It all started with the door I had installed between the dining room and the garage this summer to replace that tacky storm door the builder installed 50 years ago. The new steel door has a doorknob lock — key lock on the garage side and tab turnkey on the dining room side.
A few weeks ago, I started finding the door ajar; you know, open just enough for a cat or two to pass through. Once Aloof had gotten himself all the way to the back of the garage and up these mysterious stairs that are built into the wall up to the rafters. Fortunately, he came when I called. Since then I’ve come home to discover the door open and Aloof in the garage a number of times.
It has been quite befuddling. I always make sure the door is closed and the doorknob latch thing has caught. I pull on the knob and try to yank the door open but it won’t budge. I believe it’s secure. However, Aloof sits in the middle of the dining room all day and night and stares at that door and somehow with the power of that dark little mind, he is telepathically opening that door when I am not home.
Wednesday was the last straw. I came home to discover the door open again and Aloof darting inside, but as I got out of the Jeep, my true horror was realized — I heard anxious, high-pitched mewing coming from somewhere in the garage. I immediatedly closed the automatic garage door so no little four-legged furballs would wander into the Great Outdoors and then I rushed to make certain that Pugly and Aloof were indeed both in the house before closing the haunted door.
Once in the garage with the panicked Needy, I tried to determine where he was hiding. I cursed myself for never getting around to recycling the giant pile of boxes jumbled like a big box jungle at the back of the garage blocking me from the steps to the rafters where the previous owners had left doors and trelises and random 2×4 boards. Finally I spied the scardey pants Siamese pacing the crawl space above the dining room — well, I spied two eyes reflecting the bad light in the garage. I tried to instruct him to come down, but as I have always suspected, he is not as intelligent or obedient as Aloof or Pugly. He just made high-pitched mewing sounds and paced back and forth.
So, I hacked my way through the box jungle to the stairs, which I had never climbed in the two years I’ve lived here. Surprisingly there were no spiderwebs. When I got to the top, I realized how much space there is for boxes up there rafters. After I called him fifteen times, Needy came to the opening in the crawl space nearest me, never shutting up. I tapped on the doors that clearly were the path he took to the crawl space and begged him to come to me for about 10 minutes, but his glowing eyes just stared at me wide-eyed as his Siamese mewing grew louder and more anxious.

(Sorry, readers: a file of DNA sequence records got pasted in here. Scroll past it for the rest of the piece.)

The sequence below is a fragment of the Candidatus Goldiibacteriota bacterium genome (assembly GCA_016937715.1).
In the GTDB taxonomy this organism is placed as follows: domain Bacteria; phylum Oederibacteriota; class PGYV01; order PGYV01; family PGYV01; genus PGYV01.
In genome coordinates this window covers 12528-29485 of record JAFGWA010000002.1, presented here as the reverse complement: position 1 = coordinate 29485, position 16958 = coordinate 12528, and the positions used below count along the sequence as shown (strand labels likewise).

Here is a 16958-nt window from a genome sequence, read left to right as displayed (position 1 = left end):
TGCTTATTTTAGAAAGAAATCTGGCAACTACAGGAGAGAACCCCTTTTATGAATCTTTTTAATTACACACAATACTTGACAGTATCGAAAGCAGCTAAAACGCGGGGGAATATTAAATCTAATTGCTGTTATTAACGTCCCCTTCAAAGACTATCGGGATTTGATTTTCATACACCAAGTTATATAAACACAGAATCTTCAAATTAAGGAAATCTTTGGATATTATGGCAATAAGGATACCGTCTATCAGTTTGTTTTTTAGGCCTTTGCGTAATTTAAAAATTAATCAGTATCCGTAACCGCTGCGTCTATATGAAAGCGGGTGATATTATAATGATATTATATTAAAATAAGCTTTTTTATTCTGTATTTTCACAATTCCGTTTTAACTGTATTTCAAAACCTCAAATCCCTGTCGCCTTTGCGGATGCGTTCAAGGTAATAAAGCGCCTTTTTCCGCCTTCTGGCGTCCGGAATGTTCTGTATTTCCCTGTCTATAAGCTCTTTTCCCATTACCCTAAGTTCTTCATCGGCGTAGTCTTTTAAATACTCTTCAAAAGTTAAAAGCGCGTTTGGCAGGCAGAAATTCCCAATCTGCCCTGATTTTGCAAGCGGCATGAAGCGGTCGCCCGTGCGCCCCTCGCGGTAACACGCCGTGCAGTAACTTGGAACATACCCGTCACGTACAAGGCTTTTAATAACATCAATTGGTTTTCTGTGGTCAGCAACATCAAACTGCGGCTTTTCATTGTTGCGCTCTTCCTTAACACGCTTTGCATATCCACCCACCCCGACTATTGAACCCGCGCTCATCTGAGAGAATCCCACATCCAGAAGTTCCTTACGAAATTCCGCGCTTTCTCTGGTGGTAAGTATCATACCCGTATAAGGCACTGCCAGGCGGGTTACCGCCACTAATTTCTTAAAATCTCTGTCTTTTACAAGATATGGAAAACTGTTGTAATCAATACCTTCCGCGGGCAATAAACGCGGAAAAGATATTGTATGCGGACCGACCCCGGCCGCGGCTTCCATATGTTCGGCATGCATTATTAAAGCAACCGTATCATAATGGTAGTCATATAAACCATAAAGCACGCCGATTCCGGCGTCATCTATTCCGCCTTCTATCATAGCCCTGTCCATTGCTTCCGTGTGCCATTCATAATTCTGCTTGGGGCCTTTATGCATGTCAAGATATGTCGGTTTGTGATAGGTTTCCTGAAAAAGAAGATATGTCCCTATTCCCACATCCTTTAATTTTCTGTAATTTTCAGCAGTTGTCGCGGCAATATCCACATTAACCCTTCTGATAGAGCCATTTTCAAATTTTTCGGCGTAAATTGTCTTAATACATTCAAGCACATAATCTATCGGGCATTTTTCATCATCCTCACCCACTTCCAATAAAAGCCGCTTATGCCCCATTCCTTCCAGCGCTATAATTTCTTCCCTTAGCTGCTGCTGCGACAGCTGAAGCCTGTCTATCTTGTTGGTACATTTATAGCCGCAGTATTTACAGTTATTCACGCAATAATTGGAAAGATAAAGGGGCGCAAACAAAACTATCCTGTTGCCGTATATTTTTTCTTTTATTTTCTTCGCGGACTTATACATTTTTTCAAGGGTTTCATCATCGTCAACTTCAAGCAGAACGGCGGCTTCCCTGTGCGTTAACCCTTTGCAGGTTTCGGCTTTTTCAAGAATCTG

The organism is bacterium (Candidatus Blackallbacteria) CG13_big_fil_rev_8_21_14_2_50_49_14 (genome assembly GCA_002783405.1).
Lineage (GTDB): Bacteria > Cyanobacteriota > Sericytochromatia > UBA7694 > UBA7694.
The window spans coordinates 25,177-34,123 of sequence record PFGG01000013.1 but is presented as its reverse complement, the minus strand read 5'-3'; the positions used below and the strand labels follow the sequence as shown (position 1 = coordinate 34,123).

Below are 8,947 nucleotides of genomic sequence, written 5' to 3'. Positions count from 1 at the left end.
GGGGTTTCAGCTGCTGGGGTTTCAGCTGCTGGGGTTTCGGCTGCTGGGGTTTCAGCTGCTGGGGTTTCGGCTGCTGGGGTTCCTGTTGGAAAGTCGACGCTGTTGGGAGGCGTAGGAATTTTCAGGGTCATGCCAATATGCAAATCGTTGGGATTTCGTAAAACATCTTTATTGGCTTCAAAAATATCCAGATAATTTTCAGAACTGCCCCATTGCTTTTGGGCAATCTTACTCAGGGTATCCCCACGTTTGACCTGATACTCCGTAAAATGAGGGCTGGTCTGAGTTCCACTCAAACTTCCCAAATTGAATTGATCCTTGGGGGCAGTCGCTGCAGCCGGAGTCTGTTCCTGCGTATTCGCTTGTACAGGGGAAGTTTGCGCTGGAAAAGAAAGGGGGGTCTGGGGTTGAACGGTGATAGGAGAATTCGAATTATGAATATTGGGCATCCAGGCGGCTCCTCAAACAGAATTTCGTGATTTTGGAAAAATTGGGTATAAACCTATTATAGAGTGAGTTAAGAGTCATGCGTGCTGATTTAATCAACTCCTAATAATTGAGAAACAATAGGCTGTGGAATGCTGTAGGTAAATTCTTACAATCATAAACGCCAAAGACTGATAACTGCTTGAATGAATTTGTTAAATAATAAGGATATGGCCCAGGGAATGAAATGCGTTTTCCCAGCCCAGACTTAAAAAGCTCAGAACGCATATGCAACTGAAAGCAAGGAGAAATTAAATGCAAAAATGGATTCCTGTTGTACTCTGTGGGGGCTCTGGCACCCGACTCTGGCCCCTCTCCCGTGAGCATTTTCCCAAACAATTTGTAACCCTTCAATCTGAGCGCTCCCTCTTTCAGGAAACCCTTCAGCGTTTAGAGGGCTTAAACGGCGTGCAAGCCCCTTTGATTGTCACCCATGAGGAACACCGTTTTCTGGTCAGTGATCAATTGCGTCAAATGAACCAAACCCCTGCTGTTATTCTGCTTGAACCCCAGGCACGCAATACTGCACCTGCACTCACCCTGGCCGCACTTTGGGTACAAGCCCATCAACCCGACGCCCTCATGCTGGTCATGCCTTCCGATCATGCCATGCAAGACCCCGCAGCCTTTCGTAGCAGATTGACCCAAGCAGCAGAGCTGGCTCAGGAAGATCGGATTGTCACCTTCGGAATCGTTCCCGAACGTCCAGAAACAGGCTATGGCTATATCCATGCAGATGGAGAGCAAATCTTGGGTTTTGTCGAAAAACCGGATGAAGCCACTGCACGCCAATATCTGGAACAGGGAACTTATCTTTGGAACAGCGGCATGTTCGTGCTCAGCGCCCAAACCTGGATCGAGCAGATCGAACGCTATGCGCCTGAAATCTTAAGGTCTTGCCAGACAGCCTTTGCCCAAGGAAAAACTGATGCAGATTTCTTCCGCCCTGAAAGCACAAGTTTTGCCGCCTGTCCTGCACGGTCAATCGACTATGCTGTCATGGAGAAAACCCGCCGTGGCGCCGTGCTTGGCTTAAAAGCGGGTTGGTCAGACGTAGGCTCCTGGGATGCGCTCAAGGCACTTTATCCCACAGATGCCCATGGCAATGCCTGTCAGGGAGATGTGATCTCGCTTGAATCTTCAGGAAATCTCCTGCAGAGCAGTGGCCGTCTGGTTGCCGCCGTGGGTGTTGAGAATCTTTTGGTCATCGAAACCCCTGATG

Finally, I came to the realization that I was going to have to do the unthinkable. Despite my paralizing fear of ladder heights, I would have to climb my Little Giant. I pulled the Little Giant into an upside down “V” and then slid one side out a bit to make it longer so that the ladder would be higher. I did something that was probably incredibly dangerous and wrong, but I felt it was safer at the time. I braced it against my Jeep — so basically if I’d fallen off, I would have broken my back on the top of my luggage rack that used once in ‘96 or ‘97. I climbed until my feet were on the very top of the ladder, one arm was wrapped tightly around a rafter, and while holding my breathe I tried to grab my cat.
Next came a 10 minute fight with the cat. I didn’t know that declawed cats could grab onto anything like that. He managed to get a good hold on the insulation in the crawlspace and I was trying to grab his 15 lb ass with one arm while trying to balance on the top of a ladder and hang onto a rafter while not having a heart attack or an anxiety attack. At some point, I realized that I had to use two hands to grab him so I had to let go of the rafter and balance precariously on the ladder above my Jeep while Needy tried to get away because he’d rather be terrified and starving in the crawlspace than held by a crazy person balancing precariously on a ladder way above a Jeep.
I still don’t know how we got down to the garage floor or back into the house. I do know that my legs and arms still hurt. Needy seems to have gotten over his trauma now, but I still find myself checking to make sure everyone’s in the house every 30 minutes or so.
(Don’t forget to check out Friday Ark.)